Alongside creativity, Drama encompasses a wide range of skills, giving students the opportunity to work with others, to collaborate, to compromise, to listen, to lead and to follow their peers- all of which are valuable in any future career path. Drama aims to inspire and create confident, unique and empathetic individuals who each have a clear understanding of social, moral and cultural values. Students will gain experience in performing, directing and designing theatre, articulating their own viewpoints in an analytical and evaluative way and encouraging discovery through experimentation, bravery and teamwork.
Exam Board - Edexcel
The Edexcel GCSE Drama qualification is broken down into three components.
Component 1: Devising
40% of overall GCSE grade. Completed in Year 10.
This component deals with devising, which is an exciting and challenging opportunity to work collaboratively with others to explore a range of stimuli in order to create an original performance piece. Students will develop skills in group work, research and negotiation, while also developing creativity, performance and design skills. Students will consider the impact that they can make on an audience, as they develop the ideas that they want to communicate.
There are two areas of focus:
- A recorded devised performance, created as part of a group.
- 2000 word coursework piece that analyses and evaluates the performance created.
Component 2: Performance from Text
20% of overall GCSE grade. Completed in Year 11.
Performance texts have been at the core of drama since the inception of theatre. The need
to hand down stories has been fundamental to human development and for thousands of years, people have written, performed, watched and enjoyed innumerable plays. Understanding a performance text is fundamental to the subject, as this provides students with opportunities to explore plot, structure, narrative and stories from around the world and from different time periods. It encourages them to develop empathy skills, as they consider different characters and develop methods of communicating ideas and themes.
There are two areas of focus.
- Interpreting and exploring two key extracts from a chosen performance text.
- Performing or realising a design of two key extracts from this text.
Component 3: Theatre Makers in Practice
40% of overall GCSE grade. Completed in Year 11.
This component is a written exam that focuses on the work of theatre makers and the theatrical choices that are made by crucial members of the creative and production team in order to communicate ideas
to an audience. The exam will be split into two sections.
There are two areas of focus.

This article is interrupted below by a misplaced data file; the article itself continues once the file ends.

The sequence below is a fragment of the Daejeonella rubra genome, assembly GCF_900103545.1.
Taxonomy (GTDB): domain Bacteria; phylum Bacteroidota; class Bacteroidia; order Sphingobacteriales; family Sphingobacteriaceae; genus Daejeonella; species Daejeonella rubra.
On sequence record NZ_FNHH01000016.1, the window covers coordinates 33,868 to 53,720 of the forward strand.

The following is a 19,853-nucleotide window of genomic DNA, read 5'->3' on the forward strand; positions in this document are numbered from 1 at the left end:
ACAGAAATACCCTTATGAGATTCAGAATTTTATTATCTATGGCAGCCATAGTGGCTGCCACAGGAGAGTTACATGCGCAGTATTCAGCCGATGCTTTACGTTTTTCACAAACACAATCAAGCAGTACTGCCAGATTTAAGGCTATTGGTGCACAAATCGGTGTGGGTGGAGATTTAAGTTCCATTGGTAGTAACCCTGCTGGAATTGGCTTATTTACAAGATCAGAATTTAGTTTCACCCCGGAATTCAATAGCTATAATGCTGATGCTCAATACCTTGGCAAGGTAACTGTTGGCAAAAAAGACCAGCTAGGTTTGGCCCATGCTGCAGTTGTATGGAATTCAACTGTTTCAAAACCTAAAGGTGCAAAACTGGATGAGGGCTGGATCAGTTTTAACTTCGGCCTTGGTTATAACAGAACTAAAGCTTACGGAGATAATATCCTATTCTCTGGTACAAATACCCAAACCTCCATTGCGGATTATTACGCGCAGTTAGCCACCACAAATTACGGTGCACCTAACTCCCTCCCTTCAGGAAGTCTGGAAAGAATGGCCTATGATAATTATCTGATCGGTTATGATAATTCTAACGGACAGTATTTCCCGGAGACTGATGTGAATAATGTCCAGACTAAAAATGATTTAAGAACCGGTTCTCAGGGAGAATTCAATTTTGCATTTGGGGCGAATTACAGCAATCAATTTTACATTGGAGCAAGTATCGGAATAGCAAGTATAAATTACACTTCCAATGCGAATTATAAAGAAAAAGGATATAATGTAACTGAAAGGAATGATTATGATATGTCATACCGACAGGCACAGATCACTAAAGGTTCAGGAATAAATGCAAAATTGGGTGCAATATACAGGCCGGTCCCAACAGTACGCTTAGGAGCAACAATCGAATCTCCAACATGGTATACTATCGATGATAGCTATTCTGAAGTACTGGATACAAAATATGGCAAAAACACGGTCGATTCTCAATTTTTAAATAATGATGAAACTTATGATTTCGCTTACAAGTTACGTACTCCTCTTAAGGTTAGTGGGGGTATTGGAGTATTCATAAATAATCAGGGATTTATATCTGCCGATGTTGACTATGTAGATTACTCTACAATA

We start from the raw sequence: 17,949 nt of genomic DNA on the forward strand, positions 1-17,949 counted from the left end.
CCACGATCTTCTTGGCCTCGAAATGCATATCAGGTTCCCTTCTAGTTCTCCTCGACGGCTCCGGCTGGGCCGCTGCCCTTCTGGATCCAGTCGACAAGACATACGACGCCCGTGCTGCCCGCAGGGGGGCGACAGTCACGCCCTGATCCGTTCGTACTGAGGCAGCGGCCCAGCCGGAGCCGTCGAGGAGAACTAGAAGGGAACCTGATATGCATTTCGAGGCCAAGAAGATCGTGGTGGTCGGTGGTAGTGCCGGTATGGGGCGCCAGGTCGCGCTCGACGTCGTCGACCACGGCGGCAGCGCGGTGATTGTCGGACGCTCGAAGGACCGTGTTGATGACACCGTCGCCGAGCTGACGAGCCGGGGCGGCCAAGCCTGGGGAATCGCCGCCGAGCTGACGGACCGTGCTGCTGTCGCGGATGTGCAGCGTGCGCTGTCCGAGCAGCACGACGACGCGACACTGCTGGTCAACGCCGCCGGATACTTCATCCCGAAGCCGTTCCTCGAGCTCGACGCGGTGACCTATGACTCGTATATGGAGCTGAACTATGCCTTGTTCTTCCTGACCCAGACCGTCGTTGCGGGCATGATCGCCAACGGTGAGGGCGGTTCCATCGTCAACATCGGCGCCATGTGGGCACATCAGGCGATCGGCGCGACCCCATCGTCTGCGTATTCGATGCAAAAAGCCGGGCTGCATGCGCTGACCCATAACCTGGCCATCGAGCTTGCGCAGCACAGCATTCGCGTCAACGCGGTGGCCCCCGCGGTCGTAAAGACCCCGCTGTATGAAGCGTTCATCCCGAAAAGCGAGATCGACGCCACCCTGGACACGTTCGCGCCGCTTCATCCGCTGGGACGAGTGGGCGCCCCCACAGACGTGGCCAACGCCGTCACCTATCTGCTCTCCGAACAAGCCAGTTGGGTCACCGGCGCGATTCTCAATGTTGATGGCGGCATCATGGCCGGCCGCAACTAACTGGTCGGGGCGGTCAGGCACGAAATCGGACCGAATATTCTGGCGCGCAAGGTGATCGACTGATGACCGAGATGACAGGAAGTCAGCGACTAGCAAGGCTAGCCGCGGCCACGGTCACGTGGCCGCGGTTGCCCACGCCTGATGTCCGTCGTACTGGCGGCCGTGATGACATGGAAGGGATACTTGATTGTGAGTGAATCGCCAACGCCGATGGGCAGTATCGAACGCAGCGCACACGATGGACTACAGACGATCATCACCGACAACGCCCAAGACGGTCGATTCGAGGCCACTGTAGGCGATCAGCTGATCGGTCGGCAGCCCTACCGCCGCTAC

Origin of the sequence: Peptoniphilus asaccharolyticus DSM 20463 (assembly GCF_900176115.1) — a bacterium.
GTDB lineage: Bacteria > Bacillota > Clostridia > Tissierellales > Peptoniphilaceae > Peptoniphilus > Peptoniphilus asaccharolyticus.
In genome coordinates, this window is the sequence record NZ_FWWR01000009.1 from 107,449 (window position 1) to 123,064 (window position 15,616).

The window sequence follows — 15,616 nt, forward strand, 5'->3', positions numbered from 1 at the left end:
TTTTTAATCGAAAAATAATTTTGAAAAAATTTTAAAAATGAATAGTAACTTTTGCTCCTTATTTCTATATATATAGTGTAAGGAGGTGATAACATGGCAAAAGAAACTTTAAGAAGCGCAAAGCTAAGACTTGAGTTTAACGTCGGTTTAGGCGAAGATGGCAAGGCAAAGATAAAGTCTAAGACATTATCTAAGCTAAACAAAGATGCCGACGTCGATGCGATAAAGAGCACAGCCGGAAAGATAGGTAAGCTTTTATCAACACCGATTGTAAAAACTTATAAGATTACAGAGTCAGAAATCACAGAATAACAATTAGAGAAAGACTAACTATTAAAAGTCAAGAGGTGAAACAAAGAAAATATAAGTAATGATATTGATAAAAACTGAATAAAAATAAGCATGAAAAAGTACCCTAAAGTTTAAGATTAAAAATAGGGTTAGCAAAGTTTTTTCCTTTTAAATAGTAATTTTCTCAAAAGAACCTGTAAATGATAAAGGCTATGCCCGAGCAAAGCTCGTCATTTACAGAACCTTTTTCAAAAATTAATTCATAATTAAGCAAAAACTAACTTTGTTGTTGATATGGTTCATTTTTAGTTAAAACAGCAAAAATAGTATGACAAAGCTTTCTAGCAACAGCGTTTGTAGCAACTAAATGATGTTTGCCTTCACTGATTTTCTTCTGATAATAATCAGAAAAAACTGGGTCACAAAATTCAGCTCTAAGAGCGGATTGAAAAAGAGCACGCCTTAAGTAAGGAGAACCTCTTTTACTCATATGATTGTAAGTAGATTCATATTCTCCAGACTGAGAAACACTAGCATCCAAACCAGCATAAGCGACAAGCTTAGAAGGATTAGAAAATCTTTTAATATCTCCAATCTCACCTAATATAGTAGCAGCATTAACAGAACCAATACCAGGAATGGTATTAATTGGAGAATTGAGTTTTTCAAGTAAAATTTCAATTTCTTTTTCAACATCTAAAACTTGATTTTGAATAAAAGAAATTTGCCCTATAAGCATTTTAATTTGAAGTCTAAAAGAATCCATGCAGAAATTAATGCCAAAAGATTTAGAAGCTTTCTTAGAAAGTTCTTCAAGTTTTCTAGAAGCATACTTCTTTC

1. Study of one complete performance text (section A).
2. A live theatre evaluation (section B).
Students will explore practically how a complete performance text might be interpreted and realised from ‘page to stage’. This exploration will give students an insight into how texts may be brought to life for an audience and the creative roles within this process.
Students will analyse and evaluate their experience of a live theatre performance as informed members of the audience. They will develop skills to recognise the meaning created in the theatre space in order to communicate ideas to an audience. This will give them a more critical and varied approach to their own work as theatre makers.
The Arrival by Shaun Tan
Whilst on rotation, Year 8 students develop their skills in interpreting images as a stimulus through mime and narration. Through a study of The Arrival by Shaun Tan, they have the opportunity to develop a multicultural understanding in their drama, alongside interpersonal skills.
Students will become familiar with exploring play texts in preparation for GCSE Drama. Through the exploration of Frankenstein, students develop their skills as performers, directors and designers. Key elements of this scheme of work include textual analysis and theatre evaluations, monologues, duologues and group based performances.
Physical theatre through space
In year 7 all students begin with developing their understanding of subject specific terminology, enabling them to articulate their ideas and begin to evaluate what is successful about the theatre they create and observe and why. Through the space scheme of work, students have the opportunity to participate in numerous group tasks, introducing them to the process of collaboration as a key skill in devised theatre. Under this topic students complete physical theatre and hot-seating tasks, alongside developing their characterisation skills and understanding of stagecraft.
History of Theatre
The History of Theatre scheme of work allows pupils to understand the theoretical elements in the development in theatre, alongside gaining experience in performing different styles. Greek theatre, medieval theatre, Elizabethan theatre, Melodrama and Kitchen Sink drama are some of the important points in the history of theatre that are explored.